Novel Approaches for the Detection of Polluting Chemicals in the Environment

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Resource or Project Abstract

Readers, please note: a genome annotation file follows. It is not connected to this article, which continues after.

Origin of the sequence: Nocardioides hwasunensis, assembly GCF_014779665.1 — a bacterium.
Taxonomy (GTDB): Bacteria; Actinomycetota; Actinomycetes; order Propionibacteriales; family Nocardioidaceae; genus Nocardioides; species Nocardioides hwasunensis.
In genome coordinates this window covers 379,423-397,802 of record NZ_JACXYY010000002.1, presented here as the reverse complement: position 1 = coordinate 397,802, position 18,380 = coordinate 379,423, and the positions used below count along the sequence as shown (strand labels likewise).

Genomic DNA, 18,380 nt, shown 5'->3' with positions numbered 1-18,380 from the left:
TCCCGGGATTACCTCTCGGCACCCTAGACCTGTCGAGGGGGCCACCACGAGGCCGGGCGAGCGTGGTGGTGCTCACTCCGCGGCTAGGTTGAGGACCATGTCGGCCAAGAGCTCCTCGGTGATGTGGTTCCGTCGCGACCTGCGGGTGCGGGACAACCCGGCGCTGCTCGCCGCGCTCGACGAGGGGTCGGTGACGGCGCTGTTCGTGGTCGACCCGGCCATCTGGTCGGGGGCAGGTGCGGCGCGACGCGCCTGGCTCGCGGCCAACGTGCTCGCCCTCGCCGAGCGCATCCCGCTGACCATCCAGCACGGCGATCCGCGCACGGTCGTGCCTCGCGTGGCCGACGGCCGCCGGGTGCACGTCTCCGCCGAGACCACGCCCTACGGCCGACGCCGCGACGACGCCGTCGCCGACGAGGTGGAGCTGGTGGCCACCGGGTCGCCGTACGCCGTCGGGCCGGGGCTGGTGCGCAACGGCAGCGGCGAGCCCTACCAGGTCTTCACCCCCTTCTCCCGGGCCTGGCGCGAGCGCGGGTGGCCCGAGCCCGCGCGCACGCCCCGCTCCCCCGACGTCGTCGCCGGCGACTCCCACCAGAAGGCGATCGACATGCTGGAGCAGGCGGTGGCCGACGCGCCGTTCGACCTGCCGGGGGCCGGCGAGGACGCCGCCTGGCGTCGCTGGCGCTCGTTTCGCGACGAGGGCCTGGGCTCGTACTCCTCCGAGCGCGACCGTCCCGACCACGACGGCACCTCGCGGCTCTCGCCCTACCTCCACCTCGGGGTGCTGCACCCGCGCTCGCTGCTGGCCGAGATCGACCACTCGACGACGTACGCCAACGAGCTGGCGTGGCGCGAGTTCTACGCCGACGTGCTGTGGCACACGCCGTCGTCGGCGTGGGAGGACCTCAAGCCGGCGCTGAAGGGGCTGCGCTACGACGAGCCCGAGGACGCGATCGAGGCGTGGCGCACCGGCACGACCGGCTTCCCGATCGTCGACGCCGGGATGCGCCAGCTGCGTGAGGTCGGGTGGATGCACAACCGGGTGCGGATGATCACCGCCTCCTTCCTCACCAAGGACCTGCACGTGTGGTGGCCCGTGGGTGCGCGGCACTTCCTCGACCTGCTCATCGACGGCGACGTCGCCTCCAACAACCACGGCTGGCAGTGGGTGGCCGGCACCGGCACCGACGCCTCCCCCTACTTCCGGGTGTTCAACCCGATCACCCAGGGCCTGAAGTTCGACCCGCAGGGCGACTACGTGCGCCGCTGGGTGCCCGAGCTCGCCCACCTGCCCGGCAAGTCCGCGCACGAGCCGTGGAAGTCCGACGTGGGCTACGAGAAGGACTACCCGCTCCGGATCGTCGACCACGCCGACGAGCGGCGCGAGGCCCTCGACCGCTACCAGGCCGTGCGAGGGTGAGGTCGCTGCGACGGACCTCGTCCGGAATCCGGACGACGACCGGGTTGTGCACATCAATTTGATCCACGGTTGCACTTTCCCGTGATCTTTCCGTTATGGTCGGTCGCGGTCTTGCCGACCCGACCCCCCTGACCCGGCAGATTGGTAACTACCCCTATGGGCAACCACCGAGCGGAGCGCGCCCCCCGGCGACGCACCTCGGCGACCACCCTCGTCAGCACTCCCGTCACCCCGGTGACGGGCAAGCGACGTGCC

Toxic synthetic organic compounds are ubiquitous in our modern environment and pose significant risks to human health. These compounds include polychlorinated biphenyls (PCBs) and many toxic chlorinated organic pesticides of concern as environmental pollutants. The glutathione transferases (GST) family of enzymes can play an important role in the detoxification of a wide range of these compounds. The aim of this research project was to investigate (known and novel) bacterial GSTs in environmental samples, and to study microbial diversity in these samples using molecular biological techniques. It was proposed that bacterial GSTs identified in soil/ sediment contaminated with toxic chlorinated organic compounds could have the potential for bioremediation, and for development as bioindicators and biosensors of environmental pollutants, for example, toxic chlorinated organic PCBs and pesticides. A specific bacterial GST, BphKLB400, was to be developed for use as a biosensor and for bioremediation. A number of environmental soil/sediment samples that were of interest as potential sources of bacteria capable of degrading chlorinated organic compounds were sourced, both nationally and internationally, and used for genomic DNA isolation. A highly conserved gene (the 16S rRNA gene), which is used to identify microorganisms present in soil/sediment samples, was further investigated. The DNA sequences of a number of bacterial GSTs capable of degrading organic compounds were analysed so as to identify highly conserved amino acids. These amino acids were then used in the design of experiments to identify (i) bacterial GST sequences (known and novel) in environmental samples and (ii) variants of a specific bacterial GST, BphKLB400, with increased GST towards toxic chlorinated organic compounds found in the environment, which were to be used in the development of biosensors and for bioremediation. A number of bacterial GST sequences of interest (with increased activity towards pollutants) linked to a fluorescent tag were inserted into plantassociated bacteria. These modified bacteria were shown to be capable of colonising plants. However, more work needs to be done to further assess these laboratory-scale experiments. Although many environmental regulatory measures have been adopted in Ireland in recent decades, there has been little regulation regarding the protection of soil or the remediation of contaminated soil. With environmental technologies playing a key role in the Irish government?s Building Ireland?s Smart Economy paper (2008), and a global political shift towards sustainable and green bioremediation technologies, the development of plantassociated bacteria to degrade toxic synthetic organic compounds in environmental soil may provide an efficient, economic, and sustainable green remediation technology for the twenty-first century environment. A relatively simple and inexpensive method (using gas chromotography-mass spectrometry [GC-MS]) was developed for the analysis of soil/sediment samples contaminated with chlorinated organic compounds. In 2006, the European Commission published the final Thematic Strategy for Soil Protection and a proposal for a directive that would establish a framework for the protection of soil involving the identification of the location and extent of soil contamination and the requirements for remediation. As an output of this project, it is recommended that this assay be further developed so that when the Soil Framework Directive is introduced and legally implemented in all member states of the European Union, a large number of Irish environmental soil/sediment samples can be analysed relatively quickly and inexpensively in Irish laboratories with standard GC-MS facilities. Because of the ambitious nature of a number of these initial goals, not all the specific goals of this project were reached. However, data obtained from this project has the potential for the development of biosensors and for the bioremediation of chlorinated organic compounds in the environment, and for the development of a relatively simple and inexpensive method for detecting chlorinated organic compounds in environmental samples.